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St. John of Matha

St. John of Matha – Confessor

THE life of St. John of Matha was one long course of self-sacrifice for the glory of God and the good of his neighbor. As a child, his chief delight was serving the poor; and he often told them he had come into the world for no other end but to wash their feet. He studied at Paris with such distinction that his professors advised him to become a priest, in order that his talents might render greater service to others; and, for this end, John gladly sacrificed his high rank and other worldly advantages. At his first Mass an angel appeared, clad in white, with a red and blue cross on his breast, and his hands reposing on the heads of a Christian and a Moorish captive. To ascertain what this signified, John repaired to St. Felix of Valois, a holy hermit living near Meaux, under whose direction he led a life of extreme penance. The angel again appeared, and they then set out for Rome, to learn the will of God from the lips of the Sovereign Pontiff, who told them to devote themselves to the redemption of captives. For this purpose they founded the Order of the Holy Trinity. The religious fasted every day, and gathering alms throughout Europe took them to Barbary, to redeem the Christian slaves. They devoted themselves also to the sick and prisoners in all countries. The charity of St. John in devoting his life to the redemption of captives was visibly blessed by God. On his second return from Tunis he brought back one hundred and twenty liberated slaves. But the Moors attacked him at sea, over- i powered his vessel, and doomed it to destruction, with all on board, by taking away the rudder and sails, and leaving it to the mercy of the winds. St. John tied his cloak to the mast, and prayed, saying, “Let God arise, and let His enemies be scattered. O Lord, Thou wilt save the humble, and wilt bring down the eyes of the proud.” Suddenly the wind filled the small sail, and, without guidance, carried the ship safely in a few days to Ostia, the port of Rome, three hundred leagues from Tunis. Worn out by his heroic labors, John died in 1213, at the age of fifty-three.

Reflection. —Let us never forget that our blessed Lord, bade us love our neighbor not only as ourselves, but as He loved us, Who afterwards sacrificed Himself for us. you!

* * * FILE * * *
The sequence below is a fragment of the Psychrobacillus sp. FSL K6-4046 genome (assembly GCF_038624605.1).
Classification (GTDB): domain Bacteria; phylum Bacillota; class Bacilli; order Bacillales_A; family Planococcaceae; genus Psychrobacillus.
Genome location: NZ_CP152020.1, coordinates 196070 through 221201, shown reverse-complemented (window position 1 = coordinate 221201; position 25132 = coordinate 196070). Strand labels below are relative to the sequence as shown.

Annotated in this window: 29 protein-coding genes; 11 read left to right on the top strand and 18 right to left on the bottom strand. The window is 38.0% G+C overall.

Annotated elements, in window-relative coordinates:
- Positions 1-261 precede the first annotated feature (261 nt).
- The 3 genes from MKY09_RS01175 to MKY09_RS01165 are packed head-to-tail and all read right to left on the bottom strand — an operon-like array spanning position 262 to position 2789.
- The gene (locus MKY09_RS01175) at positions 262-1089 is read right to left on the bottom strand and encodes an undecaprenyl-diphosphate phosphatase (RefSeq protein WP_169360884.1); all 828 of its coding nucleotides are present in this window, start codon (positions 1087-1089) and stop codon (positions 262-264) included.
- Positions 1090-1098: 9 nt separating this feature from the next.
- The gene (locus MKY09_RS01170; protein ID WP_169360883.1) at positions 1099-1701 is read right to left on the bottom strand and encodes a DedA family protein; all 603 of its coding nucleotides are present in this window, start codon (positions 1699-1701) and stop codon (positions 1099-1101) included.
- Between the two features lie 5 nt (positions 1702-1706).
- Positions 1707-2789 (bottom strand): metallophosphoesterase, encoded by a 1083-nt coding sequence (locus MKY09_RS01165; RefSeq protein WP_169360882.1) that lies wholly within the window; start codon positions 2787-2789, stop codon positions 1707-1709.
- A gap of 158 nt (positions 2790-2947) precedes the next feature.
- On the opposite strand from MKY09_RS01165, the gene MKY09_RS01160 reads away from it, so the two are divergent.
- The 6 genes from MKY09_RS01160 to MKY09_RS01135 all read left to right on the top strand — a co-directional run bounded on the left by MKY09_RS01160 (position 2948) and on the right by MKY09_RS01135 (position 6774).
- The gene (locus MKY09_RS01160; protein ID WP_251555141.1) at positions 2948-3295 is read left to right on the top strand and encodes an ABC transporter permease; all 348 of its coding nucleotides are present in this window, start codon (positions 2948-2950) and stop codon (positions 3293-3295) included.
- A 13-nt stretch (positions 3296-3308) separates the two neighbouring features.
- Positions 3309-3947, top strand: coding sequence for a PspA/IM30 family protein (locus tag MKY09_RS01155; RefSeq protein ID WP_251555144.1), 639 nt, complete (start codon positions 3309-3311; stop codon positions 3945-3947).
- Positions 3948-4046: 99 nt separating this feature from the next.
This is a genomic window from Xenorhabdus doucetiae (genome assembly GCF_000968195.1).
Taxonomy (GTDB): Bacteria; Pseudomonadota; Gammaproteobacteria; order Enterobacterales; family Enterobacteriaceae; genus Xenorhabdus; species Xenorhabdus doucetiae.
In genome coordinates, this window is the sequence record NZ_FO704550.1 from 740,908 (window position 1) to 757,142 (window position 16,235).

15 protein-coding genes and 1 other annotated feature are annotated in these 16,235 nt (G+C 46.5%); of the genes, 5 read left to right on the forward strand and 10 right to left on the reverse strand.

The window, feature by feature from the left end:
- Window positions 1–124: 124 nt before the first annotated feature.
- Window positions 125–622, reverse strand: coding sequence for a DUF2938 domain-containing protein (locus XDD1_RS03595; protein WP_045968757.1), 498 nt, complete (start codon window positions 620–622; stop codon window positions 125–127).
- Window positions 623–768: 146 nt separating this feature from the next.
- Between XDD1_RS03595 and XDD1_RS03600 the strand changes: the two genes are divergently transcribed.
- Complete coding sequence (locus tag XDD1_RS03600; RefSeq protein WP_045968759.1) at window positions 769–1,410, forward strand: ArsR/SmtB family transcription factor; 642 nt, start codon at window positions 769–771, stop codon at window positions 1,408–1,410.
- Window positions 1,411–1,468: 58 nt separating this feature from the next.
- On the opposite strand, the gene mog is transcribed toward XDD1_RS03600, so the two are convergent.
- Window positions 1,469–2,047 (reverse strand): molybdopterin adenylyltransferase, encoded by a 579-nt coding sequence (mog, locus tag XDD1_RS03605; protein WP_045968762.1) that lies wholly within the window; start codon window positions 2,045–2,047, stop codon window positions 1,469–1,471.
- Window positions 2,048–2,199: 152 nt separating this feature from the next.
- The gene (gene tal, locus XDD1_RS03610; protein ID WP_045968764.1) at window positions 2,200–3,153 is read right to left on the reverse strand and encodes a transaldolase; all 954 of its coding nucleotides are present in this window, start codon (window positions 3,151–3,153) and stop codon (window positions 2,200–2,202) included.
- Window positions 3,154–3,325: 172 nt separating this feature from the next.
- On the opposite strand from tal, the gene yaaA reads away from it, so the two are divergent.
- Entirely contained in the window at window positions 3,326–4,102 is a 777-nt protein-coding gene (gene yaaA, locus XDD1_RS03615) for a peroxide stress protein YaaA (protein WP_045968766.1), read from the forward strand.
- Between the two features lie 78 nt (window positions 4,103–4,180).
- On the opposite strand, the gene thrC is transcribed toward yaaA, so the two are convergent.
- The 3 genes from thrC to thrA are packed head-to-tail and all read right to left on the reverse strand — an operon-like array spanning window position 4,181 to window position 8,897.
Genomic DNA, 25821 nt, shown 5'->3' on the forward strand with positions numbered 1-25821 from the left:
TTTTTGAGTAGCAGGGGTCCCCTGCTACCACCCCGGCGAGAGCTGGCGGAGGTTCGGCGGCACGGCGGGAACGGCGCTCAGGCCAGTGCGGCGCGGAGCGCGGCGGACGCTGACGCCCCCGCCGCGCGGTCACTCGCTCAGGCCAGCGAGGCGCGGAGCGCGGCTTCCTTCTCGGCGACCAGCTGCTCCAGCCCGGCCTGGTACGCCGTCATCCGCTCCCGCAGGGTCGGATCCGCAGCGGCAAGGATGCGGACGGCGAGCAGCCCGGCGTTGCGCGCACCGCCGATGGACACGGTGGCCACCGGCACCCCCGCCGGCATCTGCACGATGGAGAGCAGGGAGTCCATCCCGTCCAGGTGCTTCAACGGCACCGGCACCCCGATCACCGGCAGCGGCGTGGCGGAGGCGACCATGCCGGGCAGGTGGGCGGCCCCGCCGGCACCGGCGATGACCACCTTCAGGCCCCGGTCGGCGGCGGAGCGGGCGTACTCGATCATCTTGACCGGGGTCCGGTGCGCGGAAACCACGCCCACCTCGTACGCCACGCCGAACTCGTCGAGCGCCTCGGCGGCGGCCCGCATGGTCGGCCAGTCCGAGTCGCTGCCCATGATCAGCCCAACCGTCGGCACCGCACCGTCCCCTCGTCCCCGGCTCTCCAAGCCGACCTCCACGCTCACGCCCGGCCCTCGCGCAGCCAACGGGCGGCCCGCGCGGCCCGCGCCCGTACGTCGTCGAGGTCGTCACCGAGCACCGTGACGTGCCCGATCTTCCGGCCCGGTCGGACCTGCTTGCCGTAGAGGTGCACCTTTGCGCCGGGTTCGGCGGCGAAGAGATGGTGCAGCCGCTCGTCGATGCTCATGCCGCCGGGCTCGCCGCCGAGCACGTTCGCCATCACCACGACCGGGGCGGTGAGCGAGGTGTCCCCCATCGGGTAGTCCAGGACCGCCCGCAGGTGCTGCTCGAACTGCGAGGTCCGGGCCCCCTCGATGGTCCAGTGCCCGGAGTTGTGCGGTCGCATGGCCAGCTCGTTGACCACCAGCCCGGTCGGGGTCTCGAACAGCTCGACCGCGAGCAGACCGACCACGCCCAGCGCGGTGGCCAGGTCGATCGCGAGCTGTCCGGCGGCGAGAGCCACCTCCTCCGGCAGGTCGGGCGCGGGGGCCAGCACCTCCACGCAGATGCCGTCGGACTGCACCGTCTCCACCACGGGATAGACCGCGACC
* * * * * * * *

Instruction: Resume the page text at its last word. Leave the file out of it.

Lives Of The Saints By Alban Butler, Benziger Bros. Edition www.globalgrey.co.uk


Saint John was born in France in 1160. His parents were wealthy and sent him away to
school so that he could receive the best education. He used the money his parents sent him
to help the poor. He spent his free time performing other works of charity and paid visits to
the local hospital to tend the sick.

When John graduated, he moved to a hermitage so he could spend his days in quiet prayer,
but his friends visited him so often that he saw this as a sign from God that he was called to
serve others as a priest. He entered the seminary and was ordained when he was 32 years
old.

While Father Matha was celebrating his first Mass, he had a vision of Christ holding the
hands of two men in chains—on one side was a Christian and on the other was a Moor.
Father Matha lived during the time of the Crusades when Christians fought religious wars
against the Moors. Thousands of Christians had been captured by the Moors and were
forced into slavery, and some were tortured if they would not deny their faith. After his
vision, John thought of a plan to rescue the Christian slaves. He would offer a ransom for

them!

John went to Rome to ask Pope Innocent III for permission to put his plan into action. The
pope was so impressed with John’s idea that he approved the founding of a new religious
order led by John. The community was called the Order of the Holy Trinity. They became
known as the Trinitarians.

The men who joined the order went to Morocco, Tunis, and Spain to ransom Christian slaves
and return them to their homes. The Trinitarians collected the money to pay for the
ransoms by begging for coins from average people and by asking for larger donations from
wealthy benefactors.

John spent the rest of his life working for the freedom of Christians around the world.

Credit to saintsresource.com

Connection for our time: Today Christians face a great persecution in many countries, as
they did during the times of Muslim invasion and slavery. We also face a great slavery of
vice to all the temptations the modern world offers. Let us pray for the intercession of this
great saint for both Christians who are taken captive in other nations, as well as those who
are taken captive by vice all over the world.

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